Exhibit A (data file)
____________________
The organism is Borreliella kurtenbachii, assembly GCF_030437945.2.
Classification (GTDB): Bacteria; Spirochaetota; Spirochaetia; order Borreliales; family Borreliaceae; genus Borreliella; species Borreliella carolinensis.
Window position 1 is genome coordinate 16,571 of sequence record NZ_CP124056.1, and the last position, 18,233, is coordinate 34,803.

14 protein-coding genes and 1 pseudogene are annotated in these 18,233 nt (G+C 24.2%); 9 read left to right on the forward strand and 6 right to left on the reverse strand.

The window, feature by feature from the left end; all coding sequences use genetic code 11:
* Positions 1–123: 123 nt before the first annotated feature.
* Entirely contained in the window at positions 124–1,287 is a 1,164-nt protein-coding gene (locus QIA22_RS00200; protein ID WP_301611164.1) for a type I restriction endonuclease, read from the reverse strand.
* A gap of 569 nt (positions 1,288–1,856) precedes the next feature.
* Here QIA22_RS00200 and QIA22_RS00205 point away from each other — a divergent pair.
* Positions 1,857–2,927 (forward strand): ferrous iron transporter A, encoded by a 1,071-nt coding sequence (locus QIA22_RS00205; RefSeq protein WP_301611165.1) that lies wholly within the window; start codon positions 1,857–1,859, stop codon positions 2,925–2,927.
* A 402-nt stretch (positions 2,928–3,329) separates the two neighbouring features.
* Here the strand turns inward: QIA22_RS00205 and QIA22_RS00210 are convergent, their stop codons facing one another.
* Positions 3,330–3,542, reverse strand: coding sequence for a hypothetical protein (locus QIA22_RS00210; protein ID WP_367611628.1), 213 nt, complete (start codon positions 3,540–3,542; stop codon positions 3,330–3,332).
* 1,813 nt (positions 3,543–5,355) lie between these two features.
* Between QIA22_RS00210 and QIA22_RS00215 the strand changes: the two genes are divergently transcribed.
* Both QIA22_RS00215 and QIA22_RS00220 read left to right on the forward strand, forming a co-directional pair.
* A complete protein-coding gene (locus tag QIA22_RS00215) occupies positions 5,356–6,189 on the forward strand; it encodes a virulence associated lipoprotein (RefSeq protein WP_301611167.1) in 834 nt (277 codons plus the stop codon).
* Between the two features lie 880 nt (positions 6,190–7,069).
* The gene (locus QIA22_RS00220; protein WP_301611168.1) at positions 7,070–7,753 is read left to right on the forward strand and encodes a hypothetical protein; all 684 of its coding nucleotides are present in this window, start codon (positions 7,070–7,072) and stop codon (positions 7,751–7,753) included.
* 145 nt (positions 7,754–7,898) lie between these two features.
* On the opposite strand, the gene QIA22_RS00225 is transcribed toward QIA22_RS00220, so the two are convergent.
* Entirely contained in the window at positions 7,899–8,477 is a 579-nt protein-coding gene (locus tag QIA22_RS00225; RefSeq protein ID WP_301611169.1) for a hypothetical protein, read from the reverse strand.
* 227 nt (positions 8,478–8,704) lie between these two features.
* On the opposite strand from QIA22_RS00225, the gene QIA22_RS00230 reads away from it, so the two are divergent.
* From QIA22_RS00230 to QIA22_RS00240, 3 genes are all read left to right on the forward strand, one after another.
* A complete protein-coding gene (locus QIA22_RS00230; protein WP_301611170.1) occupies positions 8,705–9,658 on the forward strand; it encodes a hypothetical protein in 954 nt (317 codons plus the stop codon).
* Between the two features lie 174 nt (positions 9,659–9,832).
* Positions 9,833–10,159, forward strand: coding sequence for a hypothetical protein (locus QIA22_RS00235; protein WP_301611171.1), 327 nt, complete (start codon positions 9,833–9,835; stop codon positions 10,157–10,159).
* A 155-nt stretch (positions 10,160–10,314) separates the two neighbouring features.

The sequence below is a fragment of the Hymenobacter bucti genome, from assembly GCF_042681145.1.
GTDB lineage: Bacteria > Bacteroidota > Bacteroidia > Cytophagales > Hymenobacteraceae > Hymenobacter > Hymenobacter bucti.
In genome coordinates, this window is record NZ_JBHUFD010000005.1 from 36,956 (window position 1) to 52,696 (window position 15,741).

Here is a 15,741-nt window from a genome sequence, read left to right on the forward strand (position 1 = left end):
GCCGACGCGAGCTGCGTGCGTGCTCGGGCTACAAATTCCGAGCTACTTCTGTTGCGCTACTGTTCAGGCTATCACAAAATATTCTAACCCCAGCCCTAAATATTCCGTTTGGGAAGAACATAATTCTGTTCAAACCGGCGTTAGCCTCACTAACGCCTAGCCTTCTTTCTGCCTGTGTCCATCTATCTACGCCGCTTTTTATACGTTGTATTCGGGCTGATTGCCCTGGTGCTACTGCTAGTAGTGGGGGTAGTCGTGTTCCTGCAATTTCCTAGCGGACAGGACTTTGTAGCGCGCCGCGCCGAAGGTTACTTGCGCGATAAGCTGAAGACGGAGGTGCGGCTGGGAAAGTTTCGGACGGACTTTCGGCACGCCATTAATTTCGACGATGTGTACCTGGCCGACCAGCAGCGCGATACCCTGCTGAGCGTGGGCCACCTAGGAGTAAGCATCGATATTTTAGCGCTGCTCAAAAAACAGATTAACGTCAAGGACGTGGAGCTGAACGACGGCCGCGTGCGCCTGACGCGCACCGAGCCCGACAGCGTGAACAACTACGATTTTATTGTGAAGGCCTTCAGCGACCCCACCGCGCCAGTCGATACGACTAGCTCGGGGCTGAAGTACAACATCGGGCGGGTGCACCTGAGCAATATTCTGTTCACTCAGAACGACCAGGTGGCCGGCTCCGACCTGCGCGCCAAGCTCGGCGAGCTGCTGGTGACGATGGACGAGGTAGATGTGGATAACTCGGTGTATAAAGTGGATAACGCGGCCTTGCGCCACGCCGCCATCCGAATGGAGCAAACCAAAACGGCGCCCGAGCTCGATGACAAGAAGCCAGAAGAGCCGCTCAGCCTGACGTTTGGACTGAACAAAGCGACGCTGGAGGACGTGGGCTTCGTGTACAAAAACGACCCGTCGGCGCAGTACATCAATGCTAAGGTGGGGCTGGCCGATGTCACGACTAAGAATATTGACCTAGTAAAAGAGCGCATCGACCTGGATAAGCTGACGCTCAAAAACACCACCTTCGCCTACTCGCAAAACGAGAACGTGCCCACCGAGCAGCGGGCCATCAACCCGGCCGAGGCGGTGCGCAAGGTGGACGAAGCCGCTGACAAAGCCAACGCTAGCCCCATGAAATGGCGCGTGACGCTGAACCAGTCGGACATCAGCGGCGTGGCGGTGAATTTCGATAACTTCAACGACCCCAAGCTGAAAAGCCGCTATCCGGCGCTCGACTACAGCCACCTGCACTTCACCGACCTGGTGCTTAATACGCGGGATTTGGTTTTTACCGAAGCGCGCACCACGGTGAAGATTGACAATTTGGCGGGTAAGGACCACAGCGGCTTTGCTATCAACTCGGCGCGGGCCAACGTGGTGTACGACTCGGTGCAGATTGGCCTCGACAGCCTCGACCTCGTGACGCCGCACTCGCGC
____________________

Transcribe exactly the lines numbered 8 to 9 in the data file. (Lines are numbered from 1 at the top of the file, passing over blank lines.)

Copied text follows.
* A gap of 569 nt (positions 1,288–1,856) precedes the next feature.
* Here QIA22_RS00200 and QIA22_RS00205 point away from each other — a divergent pair.